Vitamin B3: Vitamin B3 deficiency is rare in humans. Symptoms of vitamin B3 deficiency include numbness of the big toe, myalgia (extreme fatigue), fatigue, headache, insomnia, intestinal dysfunction, paresthesia of hands and feet, and antibody production disorder.

 Folic acid (vitamin B9): In the early stages, the blood level of homocysteine ​​may increase. As a result of continuous deficiency of folic acid, megaloblastic anemia occurs.

 Vitamin B12: Vitamin B12 deficiency initially manifests as anemia and neurological changes.  As a result of vitamin B12 deficiency, pernicious anemia (dangerous) occurs.

 Pernicious anemia is a type of megaloblastic anemia caused by the reaction of the body’s defense system against the cells of the stomach wall. The cells of the stomach wall secrete intrinsic factor, which is necessary to absorb vitamin B12 from food. Therefore, the destruction of cells  Stomach wall causes the lack of intrinsic factor and as a result, decreased absorption of vitamin B12.

 Vitamin C: severe deficiency of vitamin C causes scurvy and is associated with bleeding manifestations and dysfunction of the immune system.

 Vitamin H (Biotin): Some symptoms of biotin deficiency include dry and scaly skin, anorexia, seborrheic dermatitis, conjunctivitis, and neurological disorders.


 Vitamins are organic compounds that are needed in small amounts to carry out specific metabolic actions and therefore must be present in the diet. These substances are necessarily made in the body of living organisms.  These substances are necessary for biochemical reactions in the body.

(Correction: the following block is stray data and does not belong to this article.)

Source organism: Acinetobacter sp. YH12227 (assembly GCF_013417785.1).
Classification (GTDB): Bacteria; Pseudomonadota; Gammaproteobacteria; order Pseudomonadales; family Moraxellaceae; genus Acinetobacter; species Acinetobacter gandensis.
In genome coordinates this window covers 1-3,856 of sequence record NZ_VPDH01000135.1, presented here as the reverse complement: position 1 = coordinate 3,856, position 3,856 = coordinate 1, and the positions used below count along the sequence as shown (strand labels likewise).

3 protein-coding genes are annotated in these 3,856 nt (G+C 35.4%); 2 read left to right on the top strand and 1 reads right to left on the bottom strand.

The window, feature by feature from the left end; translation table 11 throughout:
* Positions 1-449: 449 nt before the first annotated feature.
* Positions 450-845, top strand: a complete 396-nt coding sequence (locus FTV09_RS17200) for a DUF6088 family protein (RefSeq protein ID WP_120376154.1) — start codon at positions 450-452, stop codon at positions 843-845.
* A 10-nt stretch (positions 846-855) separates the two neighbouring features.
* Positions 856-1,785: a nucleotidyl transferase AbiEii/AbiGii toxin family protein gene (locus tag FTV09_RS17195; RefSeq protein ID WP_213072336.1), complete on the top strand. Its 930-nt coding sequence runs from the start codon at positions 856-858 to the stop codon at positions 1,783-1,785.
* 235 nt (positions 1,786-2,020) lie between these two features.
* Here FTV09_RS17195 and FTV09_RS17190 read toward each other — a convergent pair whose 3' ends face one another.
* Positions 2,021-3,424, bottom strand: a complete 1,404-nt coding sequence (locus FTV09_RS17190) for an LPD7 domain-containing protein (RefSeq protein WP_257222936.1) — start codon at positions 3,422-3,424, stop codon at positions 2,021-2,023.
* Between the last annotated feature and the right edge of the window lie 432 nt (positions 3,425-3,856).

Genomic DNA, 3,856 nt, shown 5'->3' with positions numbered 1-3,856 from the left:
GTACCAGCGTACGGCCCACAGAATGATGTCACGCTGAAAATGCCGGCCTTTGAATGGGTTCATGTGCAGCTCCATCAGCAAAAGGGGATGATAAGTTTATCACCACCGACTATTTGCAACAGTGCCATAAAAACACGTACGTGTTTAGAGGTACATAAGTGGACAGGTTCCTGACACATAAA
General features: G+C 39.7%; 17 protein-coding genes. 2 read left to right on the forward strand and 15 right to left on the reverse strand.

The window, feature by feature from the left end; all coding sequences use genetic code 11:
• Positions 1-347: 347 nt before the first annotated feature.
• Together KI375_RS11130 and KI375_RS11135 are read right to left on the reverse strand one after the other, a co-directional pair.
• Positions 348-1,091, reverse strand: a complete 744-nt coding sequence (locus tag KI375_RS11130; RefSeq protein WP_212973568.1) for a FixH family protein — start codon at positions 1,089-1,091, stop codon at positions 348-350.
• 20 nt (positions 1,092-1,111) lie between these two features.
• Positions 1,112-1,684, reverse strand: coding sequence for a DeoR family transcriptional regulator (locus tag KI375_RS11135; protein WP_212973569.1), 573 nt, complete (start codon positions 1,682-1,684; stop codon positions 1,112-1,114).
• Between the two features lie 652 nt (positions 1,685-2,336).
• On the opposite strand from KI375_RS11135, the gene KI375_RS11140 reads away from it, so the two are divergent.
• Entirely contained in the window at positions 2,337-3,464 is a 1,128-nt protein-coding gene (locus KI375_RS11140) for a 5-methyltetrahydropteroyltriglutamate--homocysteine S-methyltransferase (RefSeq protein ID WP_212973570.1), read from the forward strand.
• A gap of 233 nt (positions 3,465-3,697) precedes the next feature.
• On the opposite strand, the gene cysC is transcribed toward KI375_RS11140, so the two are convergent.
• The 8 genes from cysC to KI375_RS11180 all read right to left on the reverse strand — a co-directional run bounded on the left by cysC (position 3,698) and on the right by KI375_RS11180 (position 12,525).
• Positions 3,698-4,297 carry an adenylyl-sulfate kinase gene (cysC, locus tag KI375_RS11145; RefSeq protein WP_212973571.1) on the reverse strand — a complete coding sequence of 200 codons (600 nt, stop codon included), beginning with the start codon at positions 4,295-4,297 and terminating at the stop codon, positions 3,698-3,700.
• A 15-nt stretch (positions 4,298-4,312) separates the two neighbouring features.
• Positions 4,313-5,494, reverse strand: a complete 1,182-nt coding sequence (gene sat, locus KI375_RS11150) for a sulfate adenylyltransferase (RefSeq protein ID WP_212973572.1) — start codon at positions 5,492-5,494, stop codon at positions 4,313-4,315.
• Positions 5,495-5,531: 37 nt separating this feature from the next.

How many categories are vitamins divided into?

Vitamins are divided into two groups, water-soluble and fat-soluble.

 Water soluble vitamins include the following.

 “It should be noted that these vitamins are excreted through urine and are not dangerous if they are consumed even up to ten times the RDA.”

 The group of B vitamins includes: B1 (thiamine), B2 (riboflavin), B3 (niacin), B5 (pantothenic acid), B6 ​​(pyridoxine, pyrodoxal, pyrodoxamine), B9 (acid folic or folate), B12 (cyanocobalamin), H(biotin) and vitamin C (ascorbic acid).

Fat soluble vitamins include the following vitamins.  Since these vitamins are stored in the body, they should be used carefully and cautiously because they may cause poisoning.

 A (retinol, retinal, retinoic acid), D (cholecalciferol), E (tocopherol), K (phytonadione).


 The human diet consists of three main parts:

 Carbohydrates: according to the correct principles of nutrition, 55% of a person’s daily energy consumption should be provided from these food sources. (Each gram of carbohydrate produces 4 kcal of energy)

 Fats: provide 30% of a person’s daily food energy.  Contains saturated and unsaturated fats.

 (Each gram of fat produces 9 kcal of energy.)

 Proteins: These substances provide up to 15% of a person’s daily energy, which are necessary to maintain the structure and function of many body organs.

 (Each gram of protein produces 4 kcal of energy)

 In addition to the macronutrients mentioned above, the diet consists of micronutrients including vitamins and minerals.

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Special foods

Special foods

 Special foods are foods that are specifically prepared for the scientific management of the diet of people who have distinct and special nutritional needs that cannot be met by using a normal diet. Special foods are designed, formulated and prepared in such a way that they fully meet the needs of people according to the special conditions they are in, and improve the health of the consumer through the complete supply of nutritional needs.

 Also, special foods provide the nutrients needed to manage the diet of people with underlying diseases or special medical conditions that cannot meet their nutritional needs with a normal diet.  These products can be taken directly orally or through a gavage tube or stoma.

 Fast meal as a special food due to its nutritional completeness and appropriateness can be used as the only source of food or along with other meals in normal conditions or in special nutritional conditions such as childhood and growing age. And also to be used in old age to promote health.